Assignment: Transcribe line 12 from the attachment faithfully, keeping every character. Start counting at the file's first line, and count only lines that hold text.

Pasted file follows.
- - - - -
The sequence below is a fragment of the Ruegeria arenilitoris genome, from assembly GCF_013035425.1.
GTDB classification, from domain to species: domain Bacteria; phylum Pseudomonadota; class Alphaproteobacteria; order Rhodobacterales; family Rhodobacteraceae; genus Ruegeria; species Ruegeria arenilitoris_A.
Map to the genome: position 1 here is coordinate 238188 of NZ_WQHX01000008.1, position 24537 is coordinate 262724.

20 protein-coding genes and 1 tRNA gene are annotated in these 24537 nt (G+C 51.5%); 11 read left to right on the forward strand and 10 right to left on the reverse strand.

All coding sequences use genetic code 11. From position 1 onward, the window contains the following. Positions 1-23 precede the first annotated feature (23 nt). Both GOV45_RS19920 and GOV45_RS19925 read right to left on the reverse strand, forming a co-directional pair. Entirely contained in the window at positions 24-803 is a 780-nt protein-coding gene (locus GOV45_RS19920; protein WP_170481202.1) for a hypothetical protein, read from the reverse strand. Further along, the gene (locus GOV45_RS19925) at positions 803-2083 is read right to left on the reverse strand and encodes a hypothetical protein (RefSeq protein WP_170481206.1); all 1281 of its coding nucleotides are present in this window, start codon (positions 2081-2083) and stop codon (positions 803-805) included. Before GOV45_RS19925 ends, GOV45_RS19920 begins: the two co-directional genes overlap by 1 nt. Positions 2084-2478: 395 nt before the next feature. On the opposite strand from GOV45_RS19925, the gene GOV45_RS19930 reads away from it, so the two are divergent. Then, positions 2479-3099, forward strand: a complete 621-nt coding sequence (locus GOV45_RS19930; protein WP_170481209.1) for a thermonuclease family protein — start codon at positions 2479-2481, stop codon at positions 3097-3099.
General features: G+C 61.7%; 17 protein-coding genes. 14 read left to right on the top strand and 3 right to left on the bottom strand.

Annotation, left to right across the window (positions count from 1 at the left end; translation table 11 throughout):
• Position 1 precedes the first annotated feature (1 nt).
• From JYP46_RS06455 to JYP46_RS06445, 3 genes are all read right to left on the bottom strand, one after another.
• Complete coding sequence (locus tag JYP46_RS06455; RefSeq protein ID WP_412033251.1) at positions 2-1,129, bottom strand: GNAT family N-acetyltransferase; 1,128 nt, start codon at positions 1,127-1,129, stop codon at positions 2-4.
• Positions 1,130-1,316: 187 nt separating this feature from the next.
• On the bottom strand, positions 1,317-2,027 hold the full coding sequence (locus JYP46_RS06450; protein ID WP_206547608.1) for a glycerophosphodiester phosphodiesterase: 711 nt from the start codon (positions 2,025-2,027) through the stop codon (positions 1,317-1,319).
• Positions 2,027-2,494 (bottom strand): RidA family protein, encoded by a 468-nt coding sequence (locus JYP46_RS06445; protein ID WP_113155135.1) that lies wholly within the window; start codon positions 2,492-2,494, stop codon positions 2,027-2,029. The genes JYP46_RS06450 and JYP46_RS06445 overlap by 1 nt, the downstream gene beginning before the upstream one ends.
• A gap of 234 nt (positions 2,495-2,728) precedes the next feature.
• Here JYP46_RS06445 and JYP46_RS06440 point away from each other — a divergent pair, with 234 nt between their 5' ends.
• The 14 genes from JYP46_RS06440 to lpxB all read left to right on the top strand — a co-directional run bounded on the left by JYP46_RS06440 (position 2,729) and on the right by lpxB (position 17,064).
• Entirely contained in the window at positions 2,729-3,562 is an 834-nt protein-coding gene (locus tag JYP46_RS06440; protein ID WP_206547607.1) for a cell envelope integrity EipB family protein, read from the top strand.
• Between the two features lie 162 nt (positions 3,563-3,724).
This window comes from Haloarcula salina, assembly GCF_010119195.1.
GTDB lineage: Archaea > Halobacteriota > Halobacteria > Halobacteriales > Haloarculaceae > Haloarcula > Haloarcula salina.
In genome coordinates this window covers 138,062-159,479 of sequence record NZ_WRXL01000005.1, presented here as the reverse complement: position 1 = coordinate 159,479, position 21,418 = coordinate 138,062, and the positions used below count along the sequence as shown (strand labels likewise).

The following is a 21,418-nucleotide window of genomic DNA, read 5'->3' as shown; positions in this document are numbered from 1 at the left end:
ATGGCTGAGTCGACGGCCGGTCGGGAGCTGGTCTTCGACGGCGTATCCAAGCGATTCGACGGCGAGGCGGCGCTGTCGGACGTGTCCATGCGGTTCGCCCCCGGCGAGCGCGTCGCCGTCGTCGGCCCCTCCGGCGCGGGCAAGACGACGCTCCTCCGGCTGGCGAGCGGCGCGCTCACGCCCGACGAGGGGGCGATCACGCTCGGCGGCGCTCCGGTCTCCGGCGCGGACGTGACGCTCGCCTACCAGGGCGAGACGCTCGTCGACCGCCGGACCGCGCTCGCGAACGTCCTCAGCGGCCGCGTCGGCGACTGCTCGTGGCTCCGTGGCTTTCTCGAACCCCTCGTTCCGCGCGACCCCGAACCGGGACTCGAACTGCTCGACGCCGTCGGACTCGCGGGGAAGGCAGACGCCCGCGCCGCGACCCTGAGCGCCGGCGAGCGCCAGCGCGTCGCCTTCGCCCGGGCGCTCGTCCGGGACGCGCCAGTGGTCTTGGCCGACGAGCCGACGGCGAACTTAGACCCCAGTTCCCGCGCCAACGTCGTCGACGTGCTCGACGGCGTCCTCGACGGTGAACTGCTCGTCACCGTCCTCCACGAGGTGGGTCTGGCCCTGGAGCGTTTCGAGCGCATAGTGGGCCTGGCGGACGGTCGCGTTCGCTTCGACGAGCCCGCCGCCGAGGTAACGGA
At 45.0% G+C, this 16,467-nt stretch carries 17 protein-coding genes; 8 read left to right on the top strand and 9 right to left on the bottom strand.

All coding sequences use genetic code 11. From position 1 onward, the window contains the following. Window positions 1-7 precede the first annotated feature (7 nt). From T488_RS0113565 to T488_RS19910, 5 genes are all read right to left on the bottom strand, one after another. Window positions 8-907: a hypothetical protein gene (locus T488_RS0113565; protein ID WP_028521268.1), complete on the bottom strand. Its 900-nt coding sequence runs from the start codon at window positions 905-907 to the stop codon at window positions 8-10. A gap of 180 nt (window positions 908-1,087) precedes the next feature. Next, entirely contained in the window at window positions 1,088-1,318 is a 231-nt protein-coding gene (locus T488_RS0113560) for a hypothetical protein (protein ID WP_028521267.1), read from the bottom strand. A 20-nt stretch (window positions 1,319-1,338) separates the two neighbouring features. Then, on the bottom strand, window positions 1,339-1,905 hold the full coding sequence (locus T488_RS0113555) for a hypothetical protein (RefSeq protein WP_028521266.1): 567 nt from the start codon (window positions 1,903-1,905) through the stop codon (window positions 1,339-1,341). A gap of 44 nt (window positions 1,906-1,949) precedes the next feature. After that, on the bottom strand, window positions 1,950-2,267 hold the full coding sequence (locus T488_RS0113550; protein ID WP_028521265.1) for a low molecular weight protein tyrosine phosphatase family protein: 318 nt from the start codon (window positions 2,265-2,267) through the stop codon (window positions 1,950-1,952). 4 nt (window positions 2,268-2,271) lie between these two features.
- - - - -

• On the bottom strand, positions 1,317-2,027 hold the full coding sequence (locus JYP46_RS06450; protein ID WP_206547608.1) for a glycerophosphodiester phosphodiesterase: 711 nt from the start codon (positions 2,025-2,027) through the stop codon (positions 1,317-1,319).